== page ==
OC: With someone like Meyer who was a top prospect before he got hurt but has now missed so much time, do you really consider his age as much as you would with someone who had been healthy or do you throw it out the window?
KP: You almost have to. What we thought of him originally [when he joined the organization], he was on the fast-track and he still is on the fast-track once he gets healthy. I think things will go quickly [once he does get healthy] and it should come together rapidly for him, but there is this process that you have to go through to make sure that he is healthy again and that he is in shape and he has covered all of the other things such as fielding drills.
There are so many aspects of pitching that you have to address when you’ve been out for a year, like controlling the running game and all of that, you just can’t throw it all together in a two or three week minor league spring training. So once he establishes himself back, I envision things falling in place for him.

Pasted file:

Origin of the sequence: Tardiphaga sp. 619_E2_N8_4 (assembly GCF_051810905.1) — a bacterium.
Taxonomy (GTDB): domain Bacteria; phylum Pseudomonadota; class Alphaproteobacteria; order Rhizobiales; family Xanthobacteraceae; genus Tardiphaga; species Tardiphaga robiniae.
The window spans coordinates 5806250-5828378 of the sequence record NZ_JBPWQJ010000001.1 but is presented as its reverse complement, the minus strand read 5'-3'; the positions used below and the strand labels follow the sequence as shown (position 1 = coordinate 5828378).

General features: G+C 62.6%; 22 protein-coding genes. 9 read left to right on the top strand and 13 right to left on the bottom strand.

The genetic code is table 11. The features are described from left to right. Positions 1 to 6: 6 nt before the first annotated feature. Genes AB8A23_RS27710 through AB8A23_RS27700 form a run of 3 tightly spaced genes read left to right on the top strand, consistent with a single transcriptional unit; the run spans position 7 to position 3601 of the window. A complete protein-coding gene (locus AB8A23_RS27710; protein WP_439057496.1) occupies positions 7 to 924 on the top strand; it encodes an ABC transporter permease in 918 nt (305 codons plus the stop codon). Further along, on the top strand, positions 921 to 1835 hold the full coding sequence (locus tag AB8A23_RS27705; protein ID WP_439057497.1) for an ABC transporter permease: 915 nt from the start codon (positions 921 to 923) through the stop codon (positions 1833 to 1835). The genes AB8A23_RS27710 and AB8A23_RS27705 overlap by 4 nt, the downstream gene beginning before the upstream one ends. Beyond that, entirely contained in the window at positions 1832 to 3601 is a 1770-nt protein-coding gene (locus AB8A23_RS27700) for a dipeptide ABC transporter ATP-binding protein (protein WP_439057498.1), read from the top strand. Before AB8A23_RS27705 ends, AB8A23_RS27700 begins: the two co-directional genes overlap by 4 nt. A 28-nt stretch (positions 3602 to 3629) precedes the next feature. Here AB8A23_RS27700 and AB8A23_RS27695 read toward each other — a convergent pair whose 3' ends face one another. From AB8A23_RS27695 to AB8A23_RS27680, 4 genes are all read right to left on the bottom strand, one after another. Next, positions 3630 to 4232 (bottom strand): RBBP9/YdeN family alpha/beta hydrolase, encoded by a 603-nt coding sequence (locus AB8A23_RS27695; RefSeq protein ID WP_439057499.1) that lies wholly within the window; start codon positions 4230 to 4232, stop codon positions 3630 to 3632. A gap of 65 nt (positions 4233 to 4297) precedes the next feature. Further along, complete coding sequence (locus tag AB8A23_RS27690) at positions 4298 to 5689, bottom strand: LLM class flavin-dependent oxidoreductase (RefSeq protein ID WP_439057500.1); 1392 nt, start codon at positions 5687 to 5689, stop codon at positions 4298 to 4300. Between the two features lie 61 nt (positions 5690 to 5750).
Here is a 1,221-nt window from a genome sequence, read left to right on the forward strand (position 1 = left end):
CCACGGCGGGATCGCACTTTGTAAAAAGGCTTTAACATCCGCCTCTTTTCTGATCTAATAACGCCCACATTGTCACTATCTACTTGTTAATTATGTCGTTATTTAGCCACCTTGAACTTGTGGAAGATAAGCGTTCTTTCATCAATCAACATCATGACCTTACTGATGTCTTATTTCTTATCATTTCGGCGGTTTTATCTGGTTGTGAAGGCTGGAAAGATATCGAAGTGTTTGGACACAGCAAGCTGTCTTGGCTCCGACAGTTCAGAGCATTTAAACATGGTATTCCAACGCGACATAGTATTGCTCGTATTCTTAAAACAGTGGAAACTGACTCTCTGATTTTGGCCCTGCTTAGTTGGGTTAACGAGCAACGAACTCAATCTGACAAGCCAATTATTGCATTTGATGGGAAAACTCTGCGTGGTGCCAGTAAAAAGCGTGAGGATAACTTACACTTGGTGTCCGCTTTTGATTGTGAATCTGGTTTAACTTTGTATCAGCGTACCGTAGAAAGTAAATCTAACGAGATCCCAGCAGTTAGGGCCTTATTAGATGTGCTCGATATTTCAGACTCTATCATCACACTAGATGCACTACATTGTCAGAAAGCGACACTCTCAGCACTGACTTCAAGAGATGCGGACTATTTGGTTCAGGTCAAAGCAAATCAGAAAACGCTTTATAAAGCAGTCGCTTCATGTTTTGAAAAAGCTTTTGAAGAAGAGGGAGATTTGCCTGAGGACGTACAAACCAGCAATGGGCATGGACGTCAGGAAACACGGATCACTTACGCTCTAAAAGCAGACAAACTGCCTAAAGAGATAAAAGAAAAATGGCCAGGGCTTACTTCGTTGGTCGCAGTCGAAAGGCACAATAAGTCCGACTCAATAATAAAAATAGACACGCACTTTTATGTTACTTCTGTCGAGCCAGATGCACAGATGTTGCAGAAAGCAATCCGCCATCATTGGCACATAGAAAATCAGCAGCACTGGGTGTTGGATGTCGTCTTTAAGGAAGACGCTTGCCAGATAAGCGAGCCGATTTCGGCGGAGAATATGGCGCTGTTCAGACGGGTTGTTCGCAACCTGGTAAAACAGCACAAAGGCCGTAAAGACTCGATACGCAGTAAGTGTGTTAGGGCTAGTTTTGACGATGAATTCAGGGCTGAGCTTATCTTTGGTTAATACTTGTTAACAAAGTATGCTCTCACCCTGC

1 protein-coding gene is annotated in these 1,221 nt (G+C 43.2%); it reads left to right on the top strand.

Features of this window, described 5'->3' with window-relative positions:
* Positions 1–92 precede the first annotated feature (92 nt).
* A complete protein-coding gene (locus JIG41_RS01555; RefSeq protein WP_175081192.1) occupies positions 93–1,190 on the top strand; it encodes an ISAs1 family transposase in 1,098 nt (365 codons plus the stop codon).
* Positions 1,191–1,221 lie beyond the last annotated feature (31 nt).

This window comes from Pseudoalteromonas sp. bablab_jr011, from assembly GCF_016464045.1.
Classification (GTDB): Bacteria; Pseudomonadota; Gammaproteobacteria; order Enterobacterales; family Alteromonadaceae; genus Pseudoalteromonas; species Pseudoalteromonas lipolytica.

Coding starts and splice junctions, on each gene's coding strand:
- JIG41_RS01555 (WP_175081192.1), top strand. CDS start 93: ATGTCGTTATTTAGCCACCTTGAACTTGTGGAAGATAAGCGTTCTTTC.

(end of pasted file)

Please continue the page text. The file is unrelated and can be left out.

OC: It seems like you have a lot of pitchers in the system who are at that Triple-A level. How do you balance some of the new guys such as Lenny DiNardo with players who have been in the system such as Brad Knox who are on the cusp of Triple-A and probably should be at that level?
KP: Yeah, you are right when you look at that. We are at a real conflict because we have a lot of guys who had big years like the year before with Braden and last year with Knox and there are up and coming prospects like Ben Fritz, who is a high pick who has had time in Triple-A, who are all filtered in with all of these other guys that we have signed. There are going to be some tough decisions on who gets the opportunity to play at Triple-A, but there is only so much room, so some guys might have to start the season at Double-A and it is crowded there, too.
We have an over-abundance of pitching right now and typically we aren’t as heavy in that area. We have the younger guys coming up like Ryan Webb and Michael Rogers and Mike Madsen who are borderline ready to go to Double-A, but if things push back from the higher levels then they will have to go back [to Single-A]. It’s really a domino thing.